Cellular heterogeneity mediates inherent sensitivity-specificity tradeoff in cancer targeting by Synthetic circuits

Mathieu Morel, Roman Shtrahman, Varda Rotter, Lior Nissim, Roy H. Bar-Ziv*

*Corresponding author for this work

Research output: Contribution to journalArticlepeer-review

20 Scopus citations


Synthetic gene circuits are emerging as a versatile means to target cancer with enhanced specificity by combinatorial integration of multiple expression markers. Such circuits must also be tuned to be highly sensitive because escape of even a few cells might be detrimental. However, the error rates of decision-making circuits in light of cellular variability in gene expression have so far remained unexplored. Here, we measure the single-cell response function of a tunable logic AND gate acting on two promoters in heterogeneous cell populations. Our analysis reveals an inherent tradeoff between specificity and sensitivity that is controlled by the AND gate amplification gain and activation threshold. We implement a tumor-mimicking cellculture model of cancer cells emerging in a background of normal ones, and show that molecular parameters of the synthetic circuits control specificity and sensitivity in a killing assay. This suggests that, beyond the inherent tradeoff, synthetic circuits operating in a heterogeneous environment could be optimized to efficiently target malignant state with minimal loss of specificity.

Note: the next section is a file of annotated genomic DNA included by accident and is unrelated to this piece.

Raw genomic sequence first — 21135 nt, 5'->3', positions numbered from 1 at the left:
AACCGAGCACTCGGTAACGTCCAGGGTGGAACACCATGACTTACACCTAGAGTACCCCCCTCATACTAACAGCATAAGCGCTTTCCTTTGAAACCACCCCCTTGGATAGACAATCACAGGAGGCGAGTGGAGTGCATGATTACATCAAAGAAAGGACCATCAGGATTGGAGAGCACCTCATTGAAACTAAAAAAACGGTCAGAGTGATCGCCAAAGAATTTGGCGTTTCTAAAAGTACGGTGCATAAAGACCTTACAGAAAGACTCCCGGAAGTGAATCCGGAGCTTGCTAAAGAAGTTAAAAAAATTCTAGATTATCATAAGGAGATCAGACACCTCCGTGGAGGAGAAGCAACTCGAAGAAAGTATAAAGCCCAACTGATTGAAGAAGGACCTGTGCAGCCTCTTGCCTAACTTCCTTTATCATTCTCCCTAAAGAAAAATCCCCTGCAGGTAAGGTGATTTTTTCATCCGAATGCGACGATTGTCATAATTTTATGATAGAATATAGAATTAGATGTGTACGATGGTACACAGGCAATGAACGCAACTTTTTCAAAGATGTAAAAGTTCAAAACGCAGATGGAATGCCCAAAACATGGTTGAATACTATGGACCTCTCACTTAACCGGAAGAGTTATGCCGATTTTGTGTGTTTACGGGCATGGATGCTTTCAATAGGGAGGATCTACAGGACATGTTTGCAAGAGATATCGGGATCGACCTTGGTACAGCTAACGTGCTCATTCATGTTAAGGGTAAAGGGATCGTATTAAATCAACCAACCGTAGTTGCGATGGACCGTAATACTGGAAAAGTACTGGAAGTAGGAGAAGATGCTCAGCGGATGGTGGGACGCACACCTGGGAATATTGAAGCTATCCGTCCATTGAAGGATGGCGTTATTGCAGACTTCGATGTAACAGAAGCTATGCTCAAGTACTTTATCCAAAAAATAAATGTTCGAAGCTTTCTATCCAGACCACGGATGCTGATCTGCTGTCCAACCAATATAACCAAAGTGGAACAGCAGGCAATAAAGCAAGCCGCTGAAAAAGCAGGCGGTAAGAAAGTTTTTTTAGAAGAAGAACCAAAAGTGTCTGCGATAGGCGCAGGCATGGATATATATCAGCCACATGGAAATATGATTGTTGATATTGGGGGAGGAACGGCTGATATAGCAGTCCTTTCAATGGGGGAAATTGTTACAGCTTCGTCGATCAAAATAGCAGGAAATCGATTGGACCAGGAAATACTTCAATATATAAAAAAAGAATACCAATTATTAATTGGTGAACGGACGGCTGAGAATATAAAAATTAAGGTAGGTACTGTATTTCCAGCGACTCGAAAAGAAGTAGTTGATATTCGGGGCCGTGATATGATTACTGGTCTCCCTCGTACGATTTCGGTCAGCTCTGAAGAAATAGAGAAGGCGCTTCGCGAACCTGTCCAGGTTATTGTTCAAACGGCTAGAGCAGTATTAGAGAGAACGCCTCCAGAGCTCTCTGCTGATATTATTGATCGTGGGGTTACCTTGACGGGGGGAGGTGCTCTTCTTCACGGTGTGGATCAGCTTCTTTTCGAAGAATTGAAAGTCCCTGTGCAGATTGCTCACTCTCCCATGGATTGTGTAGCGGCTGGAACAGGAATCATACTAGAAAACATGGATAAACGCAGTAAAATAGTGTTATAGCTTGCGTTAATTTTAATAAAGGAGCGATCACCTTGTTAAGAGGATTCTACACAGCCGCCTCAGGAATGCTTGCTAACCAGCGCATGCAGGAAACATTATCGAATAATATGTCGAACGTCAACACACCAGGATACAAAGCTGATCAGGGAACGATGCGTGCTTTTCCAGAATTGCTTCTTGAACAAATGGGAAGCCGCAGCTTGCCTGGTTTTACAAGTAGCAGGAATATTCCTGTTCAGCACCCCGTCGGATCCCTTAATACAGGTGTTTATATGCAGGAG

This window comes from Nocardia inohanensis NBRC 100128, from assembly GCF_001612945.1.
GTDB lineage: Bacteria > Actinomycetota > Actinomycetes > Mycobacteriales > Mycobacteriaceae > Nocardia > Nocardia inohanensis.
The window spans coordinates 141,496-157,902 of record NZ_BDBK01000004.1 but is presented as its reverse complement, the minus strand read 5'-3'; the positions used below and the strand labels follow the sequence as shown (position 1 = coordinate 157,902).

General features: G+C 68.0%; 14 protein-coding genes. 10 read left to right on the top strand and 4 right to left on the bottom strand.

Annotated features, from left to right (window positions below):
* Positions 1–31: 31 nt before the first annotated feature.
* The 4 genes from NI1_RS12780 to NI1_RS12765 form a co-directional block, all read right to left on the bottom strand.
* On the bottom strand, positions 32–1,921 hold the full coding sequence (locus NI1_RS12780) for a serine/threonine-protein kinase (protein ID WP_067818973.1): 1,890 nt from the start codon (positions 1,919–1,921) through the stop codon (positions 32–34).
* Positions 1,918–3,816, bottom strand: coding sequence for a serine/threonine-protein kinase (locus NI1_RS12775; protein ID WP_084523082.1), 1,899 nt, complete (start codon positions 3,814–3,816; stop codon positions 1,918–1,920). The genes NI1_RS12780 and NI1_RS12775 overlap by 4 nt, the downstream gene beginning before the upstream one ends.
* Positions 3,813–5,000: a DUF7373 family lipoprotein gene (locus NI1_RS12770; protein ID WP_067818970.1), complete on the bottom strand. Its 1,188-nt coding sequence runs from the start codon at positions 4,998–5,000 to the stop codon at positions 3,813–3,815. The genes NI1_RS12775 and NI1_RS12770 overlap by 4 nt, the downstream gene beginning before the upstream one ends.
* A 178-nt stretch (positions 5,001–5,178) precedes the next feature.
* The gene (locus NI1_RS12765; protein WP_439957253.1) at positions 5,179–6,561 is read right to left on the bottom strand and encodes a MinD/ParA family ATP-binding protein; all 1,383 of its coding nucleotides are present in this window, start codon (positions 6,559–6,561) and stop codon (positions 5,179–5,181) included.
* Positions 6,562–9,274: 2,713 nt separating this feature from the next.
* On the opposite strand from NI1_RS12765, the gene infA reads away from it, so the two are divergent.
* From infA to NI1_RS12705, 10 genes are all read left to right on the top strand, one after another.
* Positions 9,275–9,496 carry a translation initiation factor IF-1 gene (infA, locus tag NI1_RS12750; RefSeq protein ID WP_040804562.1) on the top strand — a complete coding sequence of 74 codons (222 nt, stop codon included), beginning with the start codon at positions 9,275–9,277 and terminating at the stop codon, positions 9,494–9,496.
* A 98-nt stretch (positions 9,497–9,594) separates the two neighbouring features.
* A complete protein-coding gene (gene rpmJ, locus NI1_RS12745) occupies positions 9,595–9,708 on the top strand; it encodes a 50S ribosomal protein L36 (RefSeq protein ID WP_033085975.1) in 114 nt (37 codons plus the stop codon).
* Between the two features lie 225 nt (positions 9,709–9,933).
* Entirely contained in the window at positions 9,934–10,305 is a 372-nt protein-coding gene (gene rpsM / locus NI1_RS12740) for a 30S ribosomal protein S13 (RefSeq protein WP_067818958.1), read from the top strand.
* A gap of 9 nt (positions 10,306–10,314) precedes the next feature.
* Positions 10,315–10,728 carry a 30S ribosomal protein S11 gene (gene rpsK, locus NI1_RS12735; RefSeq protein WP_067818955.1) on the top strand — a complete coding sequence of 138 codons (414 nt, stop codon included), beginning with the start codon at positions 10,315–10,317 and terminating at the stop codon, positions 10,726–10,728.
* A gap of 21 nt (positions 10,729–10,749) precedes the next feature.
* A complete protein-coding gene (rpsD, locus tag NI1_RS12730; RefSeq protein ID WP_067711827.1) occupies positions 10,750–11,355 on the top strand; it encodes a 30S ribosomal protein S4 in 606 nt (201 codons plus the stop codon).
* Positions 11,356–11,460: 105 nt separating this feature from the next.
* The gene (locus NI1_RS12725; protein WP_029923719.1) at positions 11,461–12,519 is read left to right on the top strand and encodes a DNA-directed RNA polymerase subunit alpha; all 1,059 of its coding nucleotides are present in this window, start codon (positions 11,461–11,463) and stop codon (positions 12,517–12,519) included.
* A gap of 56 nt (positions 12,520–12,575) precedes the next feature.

Original languageAmerican English
Pages (from-to)8133-8138
Number of pages6
JournalProceedings of the National Academy of Sciences of the United States of America
Issue number29
StatePublished - 19 Jul 2016
Externally publishedYes

Bibliographical note

Funding Information:
We thank Prof. Takeharu Nagai (Osaka University) who kindly provided the Sirius gene. M.M. acknowledges the Dean of Faculty Fellowship (Weizmann Institute).


  • Cancer gene therapy
  • Cell-state targeting
  • Cellular heterogeneity
  • Mammalian synthetic biology
  • Synthetic gene circuits


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